Lee Jefferson casts welcome light on the brief but pervasive popularity of Jesus the miracle-worker in early Christian art, setting it into a matrix of Christian persuasion and late Antique social, medical, and religious practice to probe the ideas that converged in these images before miraculous healing passed to the relics of the saints.
Southern Methodist University
Through early Christian art, Lee Jefferson's study gives access to an appreciation of Jesus as a bodily healer that is not available in the literary sources.
-J. Patout Burns,
In the history of art, the role of visual representation in early Christian communities remains one of the most complex and hotly debated issues. In this cogent study of the iconography of Christ as 'Miracle Worker' in the early Church, Lee Jefferson gives renewed attention to the question of art's capacity to elucidate complex theological concepts. Placing the images into their Greco-Roman cultural context, Jefferson draws on literary and visual evidence to ask: How did the earliest Christian communities conceive the person Christ? Readers from diverse backgrounds will find the ensuing discussion compelling.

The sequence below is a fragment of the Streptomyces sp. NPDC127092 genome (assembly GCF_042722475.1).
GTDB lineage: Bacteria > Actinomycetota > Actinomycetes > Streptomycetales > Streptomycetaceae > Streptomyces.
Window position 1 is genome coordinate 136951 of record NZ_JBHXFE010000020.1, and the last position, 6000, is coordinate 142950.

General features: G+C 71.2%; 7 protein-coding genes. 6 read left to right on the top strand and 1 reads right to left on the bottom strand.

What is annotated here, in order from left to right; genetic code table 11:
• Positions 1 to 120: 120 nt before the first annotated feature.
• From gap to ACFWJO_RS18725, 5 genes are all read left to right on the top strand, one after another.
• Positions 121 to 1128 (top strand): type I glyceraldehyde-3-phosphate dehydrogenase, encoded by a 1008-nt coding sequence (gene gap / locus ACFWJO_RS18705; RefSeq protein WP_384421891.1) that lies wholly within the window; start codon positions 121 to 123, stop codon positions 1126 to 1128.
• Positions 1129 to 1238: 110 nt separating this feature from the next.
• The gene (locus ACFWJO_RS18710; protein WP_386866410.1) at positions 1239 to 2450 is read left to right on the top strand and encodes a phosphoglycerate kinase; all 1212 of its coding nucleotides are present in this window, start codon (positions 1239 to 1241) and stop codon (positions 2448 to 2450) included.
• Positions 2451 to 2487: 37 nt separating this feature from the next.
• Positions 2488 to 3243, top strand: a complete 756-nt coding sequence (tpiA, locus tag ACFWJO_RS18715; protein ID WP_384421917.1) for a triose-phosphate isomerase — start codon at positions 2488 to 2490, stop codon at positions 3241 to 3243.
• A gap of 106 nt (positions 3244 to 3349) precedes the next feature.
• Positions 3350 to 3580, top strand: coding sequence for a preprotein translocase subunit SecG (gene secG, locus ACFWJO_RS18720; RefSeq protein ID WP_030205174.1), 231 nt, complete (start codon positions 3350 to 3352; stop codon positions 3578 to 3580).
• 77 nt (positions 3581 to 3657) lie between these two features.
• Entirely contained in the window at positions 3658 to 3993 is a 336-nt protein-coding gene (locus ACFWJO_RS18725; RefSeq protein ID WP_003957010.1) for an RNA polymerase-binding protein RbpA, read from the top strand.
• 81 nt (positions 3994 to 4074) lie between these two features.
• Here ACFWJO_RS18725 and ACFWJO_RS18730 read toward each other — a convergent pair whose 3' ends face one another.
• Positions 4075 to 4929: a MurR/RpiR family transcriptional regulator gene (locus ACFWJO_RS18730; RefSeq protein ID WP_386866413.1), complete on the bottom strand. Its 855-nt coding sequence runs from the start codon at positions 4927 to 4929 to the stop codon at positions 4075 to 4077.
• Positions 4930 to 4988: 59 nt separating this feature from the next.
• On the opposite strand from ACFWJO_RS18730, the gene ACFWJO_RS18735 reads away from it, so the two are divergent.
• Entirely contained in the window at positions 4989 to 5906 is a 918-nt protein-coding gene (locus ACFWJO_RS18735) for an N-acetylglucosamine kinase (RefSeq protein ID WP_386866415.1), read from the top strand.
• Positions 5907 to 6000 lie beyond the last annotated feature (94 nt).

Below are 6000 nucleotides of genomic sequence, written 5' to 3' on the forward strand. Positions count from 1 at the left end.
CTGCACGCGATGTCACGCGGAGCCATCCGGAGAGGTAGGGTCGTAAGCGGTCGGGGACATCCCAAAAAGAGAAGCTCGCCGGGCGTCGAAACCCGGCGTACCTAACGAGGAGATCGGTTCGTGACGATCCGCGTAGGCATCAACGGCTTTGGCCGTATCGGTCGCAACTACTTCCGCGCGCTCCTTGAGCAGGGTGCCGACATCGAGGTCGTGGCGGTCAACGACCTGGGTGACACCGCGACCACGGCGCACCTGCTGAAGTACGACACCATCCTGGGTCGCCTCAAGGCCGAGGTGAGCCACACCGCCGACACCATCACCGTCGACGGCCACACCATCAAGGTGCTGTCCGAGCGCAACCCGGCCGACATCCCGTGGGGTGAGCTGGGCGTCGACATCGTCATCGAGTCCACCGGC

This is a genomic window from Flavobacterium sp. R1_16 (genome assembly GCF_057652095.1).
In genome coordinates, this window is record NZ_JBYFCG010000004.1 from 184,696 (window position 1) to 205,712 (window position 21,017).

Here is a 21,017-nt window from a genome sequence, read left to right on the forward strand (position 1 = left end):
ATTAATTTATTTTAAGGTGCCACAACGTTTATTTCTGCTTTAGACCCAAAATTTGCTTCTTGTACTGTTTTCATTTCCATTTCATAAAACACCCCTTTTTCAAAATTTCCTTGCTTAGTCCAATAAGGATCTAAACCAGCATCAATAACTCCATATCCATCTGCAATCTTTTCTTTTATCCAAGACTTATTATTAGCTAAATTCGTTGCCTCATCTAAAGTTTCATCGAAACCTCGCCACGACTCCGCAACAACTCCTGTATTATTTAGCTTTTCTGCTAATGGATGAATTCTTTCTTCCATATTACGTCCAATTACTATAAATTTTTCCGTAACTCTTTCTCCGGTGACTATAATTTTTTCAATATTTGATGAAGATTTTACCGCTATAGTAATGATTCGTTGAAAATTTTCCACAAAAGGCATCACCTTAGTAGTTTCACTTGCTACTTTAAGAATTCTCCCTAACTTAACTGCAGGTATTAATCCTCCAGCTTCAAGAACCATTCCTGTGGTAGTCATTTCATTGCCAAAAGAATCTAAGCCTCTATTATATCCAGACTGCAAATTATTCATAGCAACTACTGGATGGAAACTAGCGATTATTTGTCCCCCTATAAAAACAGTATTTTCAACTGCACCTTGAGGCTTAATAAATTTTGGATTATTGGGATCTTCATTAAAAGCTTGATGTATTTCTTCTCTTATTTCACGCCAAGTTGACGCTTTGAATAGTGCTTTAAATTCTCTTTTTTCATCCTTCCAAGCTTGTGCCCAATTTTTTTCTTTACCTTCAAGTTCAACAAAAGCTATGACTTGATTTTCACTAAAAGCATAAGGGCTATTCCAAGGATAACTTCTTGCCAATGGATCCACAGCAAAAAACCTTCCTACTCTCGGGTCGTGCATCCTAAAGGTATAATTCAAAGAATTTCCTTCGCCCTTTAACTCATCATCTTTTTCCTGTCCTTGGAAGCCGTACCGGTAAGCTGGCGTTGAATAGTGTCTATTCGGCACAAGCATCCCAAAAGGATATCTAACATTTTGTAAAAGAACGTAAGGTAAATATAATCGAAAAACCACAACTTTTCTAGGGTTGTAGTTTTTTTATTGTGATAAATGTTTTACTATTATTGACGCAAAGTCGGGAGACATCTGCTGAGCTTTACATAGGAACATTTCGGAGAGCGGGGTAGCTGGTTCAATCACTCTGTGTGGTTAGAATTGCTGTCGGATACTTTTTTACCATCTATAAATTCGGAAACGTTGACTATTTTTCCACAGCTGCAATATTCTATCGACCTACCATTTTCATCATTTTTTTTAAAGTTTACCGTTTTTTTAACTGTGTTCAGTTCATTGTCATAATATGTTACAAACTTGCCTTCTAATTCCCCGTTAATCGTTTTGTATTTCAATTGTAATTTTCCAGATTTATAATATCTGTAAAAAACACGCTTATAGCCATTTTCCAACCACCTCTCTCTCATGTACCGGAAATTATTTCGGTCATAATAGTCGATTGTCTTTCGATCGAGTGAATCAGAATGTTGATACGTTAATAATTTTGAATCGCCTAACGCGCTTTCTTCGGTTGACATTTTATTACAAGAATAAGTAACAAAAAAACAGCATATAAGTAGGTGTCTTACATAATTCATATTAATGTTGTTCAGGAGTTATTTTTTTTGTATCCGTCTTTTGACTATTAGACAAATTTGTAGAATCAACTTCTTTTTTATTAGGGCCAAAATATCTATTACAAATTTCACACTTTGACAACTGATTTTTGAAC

The University of Melbourne
Lee Jefferson's work successfully integrates the textual and visual evidence for early Christian teaching about Jesus as healer and miracle worker. Most of all, he shows that consideration of early Christian art is a critical component of our understanding of early Christian practice and theology.